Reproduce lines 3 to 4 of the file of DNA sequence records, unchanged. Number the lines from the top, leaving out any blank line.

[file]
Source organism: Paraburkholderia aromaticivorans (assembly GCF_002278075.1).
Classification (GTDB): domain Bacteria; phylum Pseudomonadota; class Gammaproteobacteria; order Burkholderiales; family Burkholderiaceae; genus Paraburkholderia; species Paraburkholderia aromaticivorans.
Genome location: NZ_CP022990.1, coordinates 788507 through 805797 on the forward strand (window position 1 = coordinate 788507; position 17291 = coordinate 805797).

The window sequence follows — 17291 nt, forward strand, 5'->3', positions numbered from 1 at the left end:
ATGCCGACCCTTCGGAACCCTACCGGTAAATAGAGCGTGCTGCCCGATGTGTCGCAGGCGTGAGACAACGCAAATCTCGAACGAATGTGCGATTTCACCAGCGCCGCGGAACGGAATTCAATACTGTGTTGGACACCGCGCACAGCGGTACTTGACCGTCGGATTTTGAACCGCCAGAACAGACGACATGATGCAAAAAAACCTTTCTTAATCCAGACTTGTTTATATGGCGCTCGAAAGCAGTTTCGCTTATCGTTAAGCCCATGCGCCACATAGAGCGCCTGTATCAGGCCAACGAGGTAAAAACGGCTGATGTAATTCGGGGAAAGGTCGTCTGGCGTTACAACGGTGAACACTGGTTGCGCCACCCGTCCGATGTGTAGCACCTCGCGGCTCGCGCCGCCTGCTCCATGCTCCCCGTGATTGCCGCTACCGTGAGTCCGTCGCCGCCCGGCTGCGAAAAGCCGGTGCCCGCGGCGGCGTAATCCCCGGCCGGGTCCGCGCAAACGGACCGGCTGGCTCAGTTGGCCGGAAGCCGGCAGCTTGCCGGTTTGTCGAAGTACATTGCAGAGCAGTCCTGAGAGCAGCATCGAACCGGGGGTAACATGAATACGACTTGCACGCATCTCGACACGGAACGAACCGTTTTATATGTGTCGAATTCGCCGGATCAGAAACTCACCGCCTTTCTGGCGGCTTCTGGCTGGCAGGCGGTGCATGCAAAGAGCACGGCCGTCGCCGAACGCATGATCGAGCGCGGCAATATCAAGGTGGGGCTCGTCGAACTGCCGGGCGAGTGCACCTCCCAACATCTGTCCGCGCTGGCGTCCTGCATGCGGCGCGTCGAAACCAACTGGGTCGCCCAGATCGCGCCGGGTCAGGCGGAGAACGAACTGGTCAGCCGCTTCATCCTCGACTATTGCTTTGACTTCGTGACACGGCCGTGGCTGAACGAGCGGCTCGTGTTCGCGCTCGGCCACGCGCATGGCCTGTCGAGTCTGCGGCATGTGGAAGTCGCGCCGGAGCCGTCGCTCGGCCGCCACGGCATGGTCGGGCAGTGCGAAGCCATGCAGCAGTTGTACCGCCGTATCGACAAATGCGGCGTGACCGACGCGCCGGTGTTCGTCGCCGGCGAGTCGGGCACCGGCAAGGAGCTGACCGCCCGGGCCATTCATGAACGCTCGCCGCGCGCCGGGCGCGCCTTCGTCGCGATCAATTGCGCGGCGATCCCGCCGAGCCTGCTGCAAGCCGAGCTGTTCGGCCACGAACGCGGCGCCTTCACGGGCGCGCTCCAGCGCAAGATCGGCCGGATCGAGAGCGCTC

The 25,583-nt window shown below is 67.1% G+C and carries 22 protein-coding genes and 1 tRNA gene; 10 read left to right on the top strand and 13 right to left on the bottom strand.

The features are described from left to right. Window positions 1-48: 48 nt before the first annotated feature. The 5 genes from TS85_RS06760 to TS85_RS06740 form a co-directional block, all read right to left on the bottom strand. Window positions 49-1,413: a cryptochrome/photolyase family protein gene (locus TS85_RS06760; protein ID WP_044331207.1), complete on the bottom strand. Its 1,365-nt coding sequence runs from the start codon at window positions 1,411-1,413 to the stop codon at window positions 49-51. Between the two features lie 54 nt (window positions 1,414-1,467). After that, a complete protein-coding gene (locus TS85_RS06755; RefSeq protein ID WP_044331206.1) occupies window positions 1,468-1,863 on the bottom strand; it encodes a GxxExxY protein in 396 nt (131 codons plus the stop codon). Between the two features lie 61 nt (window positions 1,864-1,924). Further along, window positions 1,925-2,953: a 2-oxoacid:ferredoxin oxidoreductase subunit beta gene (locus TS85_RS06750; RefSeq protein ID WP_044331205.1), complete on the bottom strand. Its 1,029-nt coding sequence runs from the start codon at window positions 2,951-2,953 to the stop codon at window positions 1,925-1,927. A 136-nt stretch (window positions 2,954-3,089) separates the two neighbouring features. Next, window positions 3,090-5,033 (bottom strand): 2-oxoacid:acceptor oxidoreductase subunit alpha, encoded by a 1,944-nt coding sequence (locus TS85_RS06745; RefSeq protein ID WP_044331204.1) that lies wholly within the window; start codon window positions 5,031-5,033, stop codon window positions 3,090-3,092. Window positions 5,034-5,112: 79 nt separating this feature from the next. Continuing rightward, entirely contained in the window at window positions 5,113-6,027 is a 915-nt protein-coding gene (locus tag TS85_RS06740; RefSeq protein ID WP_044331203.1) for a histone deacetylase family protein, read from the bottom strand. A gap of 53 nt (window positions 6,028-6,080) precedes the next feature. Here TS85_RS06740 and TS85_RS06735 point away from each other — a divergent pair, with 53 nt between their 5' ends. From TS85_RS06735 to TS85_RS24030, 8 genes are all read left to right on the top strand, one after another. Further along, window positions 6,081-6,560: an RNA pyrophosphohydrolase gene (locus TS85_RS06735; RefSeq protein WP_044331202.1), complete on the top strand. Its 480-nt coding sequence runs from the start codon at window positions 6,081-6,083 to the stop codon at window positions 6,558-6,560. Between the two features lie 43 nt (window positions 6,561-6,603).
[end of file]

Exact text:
Genome location: NZ_CP022990.1, coordinates 788507 through 805797 on the forward strand (window position 1 = coordinate 788507; position 17291 = coordinate 805797).

The window sequence follows — 17291 nt, forward strand, 5'->3', positions numbered from 1 at the left end: